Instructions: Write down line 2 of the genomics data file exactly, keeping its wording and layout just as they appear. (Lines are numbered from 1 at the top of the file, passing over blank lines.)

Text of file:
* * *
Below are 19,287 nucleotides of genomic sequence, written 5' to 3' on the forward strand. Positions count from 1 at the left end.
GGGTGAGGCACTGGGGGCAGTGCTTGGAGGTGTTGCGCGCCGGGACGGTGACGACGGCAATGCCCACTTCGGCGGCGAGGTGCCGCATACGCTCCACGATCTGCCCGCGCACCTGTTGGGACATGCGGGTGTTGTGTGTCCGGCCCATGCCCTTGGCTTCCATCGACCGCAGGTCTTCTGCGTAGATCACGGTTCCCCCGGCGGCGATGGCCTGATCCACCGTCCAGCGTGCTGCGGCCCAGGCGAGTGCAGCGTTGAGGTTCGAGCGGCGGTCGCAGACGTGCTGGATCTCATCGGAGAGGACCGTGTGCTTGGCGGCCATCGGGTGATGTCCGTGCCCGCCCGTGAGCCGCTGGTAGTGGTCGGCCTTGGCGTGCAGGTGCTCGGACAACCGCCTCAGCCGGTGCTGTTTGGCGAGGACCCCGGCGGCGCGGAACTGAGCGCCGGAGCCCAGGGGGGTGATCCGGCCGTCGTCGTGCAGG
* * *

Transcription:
GGGTGAGGCACTGGGGGCAGTGCTTGGAGGTGTTGCGCGCCGGGACGGTGACGACGGCAATGCCCACTTCGGCGGCGAGGTGCCGCATACGCTCCACGATCTGCCCGCGCACCTGTTGGGACATGCGGGTGTTGTGTGTCCGGCCCATGCCCTTGGCTTCCATCGACCGCAGGTCTTCTGCGTAGATCACGGTTCCCCCGGCGGCGATGGCCTGATCCACCGTCCAGCGTGCTGCGGCCCAGGCGAGTGCAGCGTTGAGGTTCGAGCGGCGGTCGCAGACGTGCTGGATCTCATCGGAGAGGACCGTGTGCTTGGCGGCCATCGGGTGATGTCCGTGCCCGCCCGTGAGCCGCTGGTAGTGGTCGGCCTTGGCGTGCAGGTGCTCGGACAACCGCCTCAGCCGGTGCTGTTTGGCGAGGACCCCGGCGGCGCGGAACTGAGCGCCGGAGCCCAGGGGGGTGATCCGGCCGTCGTCGTGCAGG